The magistrate judge said that he “must balance these realities” regarding the discovery of social media. Specifically, there was the “substantial risk” that legitimately injured plaintiffs would abandon their claims due to “the fear of humiliation” from disclosure of their social media history. On the other hand, information in social media posts showing that a plaintiff “is lying or exaggerating his or her injuries should not be protected from disclosure.”
For context, the magistrate judge looked to several cases in which the plaintiffs had to establish emotional distress. Id. at *4-*5. While those cases involved similar claims, the case at hand presented more of the “garden variety” emotional distress claim that parties had addressed effectively for many years without relying on social media. Similarly, plaintiff’s alleged traumatic brain injury was subject to evaluation and diagnosis by experts, and therefore the defendant could formulate arguments without relying on Facebook posts for proof. Accordingly, the magistrate judge rejected as exaggerated defendant’s claim that it could not defend itself against plaintiff’s damages claims without access to the pre-accident Facebook history.
While the magistrate judge suggested that defendant’s request for three years of Facebook posts predating the accident was too broad, he also recognized the need for relevant information about the plaintiff’s mental state and cognitive ability after the accident. For this reason, the magistrate judge granted the motion to compel in part but limited the production to her Facebook account history from the date of the accident onward to the extent that such posts related to 1) significant emotional turmoil, mental distress, or significant events that could reasonably be expected to result in emotional distress; 2) the accident, its aftermath and any of plaintiff’s physical injuries related thereto; or 3) plaintiff’s level of activity after the accident. Id.
2. In Nachurs Alpine Solutions, Corp. v. Banks, 2017 WL 2918979 (N.D. Iowa July 7, 2017), Chief Magistrate Judge C.J. Williams resolved a dispute over defendants’ refusal to produce documents identified by search terms they regarded as nonresponsive by ordering defendants to produce the allegedly nonresponsive documents to plaintiff on an “attorneys’ eyes only” basis without an admission of relevance, at which point plaintiff would review the allegedly nonresponsive documents at its expense and could seek sanctions if it identified responsive documents.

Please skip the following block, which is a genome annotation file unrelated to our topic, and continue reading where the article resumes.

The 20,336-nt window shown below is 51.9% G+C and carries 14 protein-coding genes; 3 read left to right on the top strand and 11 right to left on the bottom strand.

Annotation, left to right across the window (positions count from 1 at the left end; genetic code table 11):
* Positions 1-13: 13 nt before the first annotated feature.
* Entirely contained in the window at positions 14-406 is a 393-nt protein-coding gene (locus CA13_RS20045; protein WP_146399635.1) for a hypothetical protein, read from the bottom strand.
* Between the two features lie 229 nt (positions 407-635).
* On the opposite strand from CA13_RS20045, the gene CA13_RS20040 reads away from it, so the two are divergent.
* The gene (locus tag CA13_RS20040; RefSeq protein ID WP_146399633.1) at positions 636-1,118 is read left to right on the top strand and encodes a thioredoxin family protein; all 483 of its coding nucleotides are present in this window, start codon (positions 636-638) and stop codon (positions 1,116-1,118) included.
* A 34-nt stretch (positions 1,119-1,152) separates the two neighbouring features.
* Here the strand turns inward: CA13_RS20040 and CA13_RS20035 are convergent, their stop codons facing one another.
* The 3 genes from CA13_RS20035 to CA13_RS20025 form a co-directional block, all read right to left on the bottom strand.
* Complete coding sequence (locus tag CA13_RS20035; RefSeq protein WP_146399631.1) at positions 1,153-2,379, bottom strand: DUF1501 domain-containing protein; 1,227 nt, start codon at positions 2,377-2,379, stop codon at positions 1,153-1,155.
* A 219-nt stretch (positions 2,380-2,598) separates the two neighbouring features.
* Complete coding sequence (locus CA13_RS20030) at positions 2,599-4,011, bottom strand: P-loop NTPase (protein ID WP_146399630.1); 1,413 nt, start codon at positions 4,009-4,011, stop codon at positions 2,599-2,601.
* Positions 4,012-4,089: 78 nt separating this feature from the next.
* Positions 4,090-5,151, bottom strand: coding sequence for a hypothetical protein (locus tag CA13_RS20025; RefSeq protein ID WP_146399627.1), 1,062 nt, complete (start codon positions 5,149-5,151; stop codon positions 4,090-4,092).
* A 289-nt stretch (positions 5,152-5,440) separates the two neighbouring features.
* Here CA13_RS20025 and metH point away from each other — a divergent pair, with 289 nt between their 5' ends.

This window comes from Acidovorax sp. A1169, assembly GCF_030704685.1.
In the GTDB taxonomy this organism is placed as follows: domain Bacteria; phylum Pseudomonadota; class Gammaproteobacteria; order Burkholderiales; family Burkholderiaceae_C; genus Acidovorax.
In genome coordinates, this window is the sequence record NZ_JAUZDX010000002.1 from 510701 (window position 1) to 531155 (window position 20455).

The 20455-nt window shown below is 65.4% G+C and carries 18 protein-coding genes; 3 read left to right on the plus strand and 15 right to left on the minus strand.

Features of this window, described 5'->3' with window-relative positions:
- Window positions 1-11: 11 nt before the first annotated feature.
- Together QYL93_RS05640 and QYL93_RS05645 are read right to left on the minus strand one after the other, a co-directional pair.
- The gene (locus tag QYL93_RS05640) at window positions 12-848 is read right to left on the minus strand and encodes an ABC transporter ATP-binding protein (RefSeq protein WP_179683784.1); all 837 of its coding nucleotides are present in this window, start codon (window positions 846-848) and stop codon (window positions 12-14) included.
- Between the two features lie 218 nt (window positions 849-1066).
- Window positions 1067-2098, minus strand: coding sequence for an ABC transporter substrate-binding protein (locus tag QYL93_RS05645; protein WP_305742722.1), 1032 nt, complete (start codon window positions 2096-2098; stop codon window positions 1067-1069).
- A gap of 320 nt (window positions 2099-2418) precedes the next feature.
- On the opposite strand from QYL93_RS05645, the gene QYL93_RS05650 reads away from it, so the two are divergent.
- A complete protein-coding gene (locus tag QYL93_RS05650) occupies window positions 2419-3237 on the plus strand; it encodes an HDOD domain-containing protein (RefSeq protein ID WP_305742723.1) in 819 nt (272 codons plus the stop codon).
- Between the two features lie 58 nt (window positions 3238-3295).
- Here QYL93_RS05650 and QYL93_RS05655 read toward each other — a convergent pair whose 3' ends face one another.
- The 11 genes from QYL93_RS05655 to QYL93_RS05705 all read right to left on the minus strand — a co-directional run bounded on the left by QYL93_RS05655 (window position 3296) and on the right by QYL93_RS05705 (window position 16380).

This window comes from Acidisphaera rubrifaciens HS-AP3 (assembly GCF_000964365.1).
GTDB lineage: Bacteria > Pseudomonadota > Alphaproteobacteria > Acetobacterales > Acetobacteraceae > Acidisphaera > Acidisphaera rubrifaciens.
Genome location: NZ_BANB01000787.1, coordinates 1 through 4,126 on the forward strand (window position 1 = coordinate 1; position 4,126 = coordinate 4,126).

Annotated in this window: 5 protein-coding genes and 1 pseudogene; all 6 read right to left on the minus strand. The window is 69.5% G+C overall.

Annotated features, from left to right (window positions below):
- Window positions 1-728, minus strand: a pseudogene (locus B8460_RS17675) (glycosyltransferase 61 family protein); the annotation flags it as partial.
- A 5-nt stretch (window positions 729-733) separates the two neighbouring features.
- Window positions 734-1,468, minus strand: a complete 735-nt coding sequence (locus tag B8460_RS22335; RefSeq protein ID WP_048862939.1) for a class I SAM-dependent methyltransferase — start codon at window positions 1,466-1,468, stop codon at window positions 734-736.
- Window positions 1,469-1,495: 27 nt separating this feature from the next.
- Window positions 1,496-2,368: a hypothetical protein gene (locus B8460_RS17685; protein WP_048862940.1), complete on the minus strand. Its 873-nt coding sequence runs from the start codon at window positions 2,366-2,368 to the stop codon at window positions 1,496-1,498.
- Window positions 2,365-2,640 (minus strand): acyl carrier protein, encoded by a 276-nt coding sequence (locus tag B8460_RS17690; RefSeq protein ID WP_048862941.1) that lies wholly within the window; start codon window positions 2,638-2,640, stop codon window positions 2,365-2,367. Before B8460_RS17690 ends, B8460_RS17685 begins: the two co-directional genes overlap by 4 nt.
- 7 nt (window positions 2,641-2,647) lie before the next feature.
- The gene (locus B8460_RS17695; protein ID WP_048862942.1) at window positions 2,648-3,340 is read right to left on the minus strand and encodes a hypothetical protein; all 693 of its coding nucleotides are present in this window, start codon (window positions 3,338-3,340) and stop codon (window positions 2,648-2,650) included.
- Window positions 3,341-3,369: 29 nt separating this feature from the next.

In this employee trade secret litigation, the chief magistrate judge entered an ESI order outlining a list of search terms defendants would use in identifying ESI to be reviewed for privilege, duplication and relevance. Id. at *1. In the course of reviewing the search term results and producing ESI, defendants withheld documents as nonresponsive and outside the scope of discovery. Over the course of two productions, defendants produced approximately 12,000 documents and withheld approximately 44,000 documents as nonresponsive.
Plaintiff took issue with the withholding of documents as nonresponsive, and the parties tried to resolve the dispute without court intervention. Defendants initially agreed to produce nonresponsive documents from the second production on the condition that the documents would be designated as “attorneys’ eyes only” and the production “would not serve as an admission that the documents were responsive.” Id. at *2. Plaintiff found this compromise unacceptable and moved to compel. Plaintiff identified four categories of documents that it regarded as responsive and 28 categories of documents that it agreed were nonresponsive. Plaintiff moved to compel production of all documents not falling within the 28 nonresponsive categories and to have defendants bear the costs of undertaking a second review of the documents.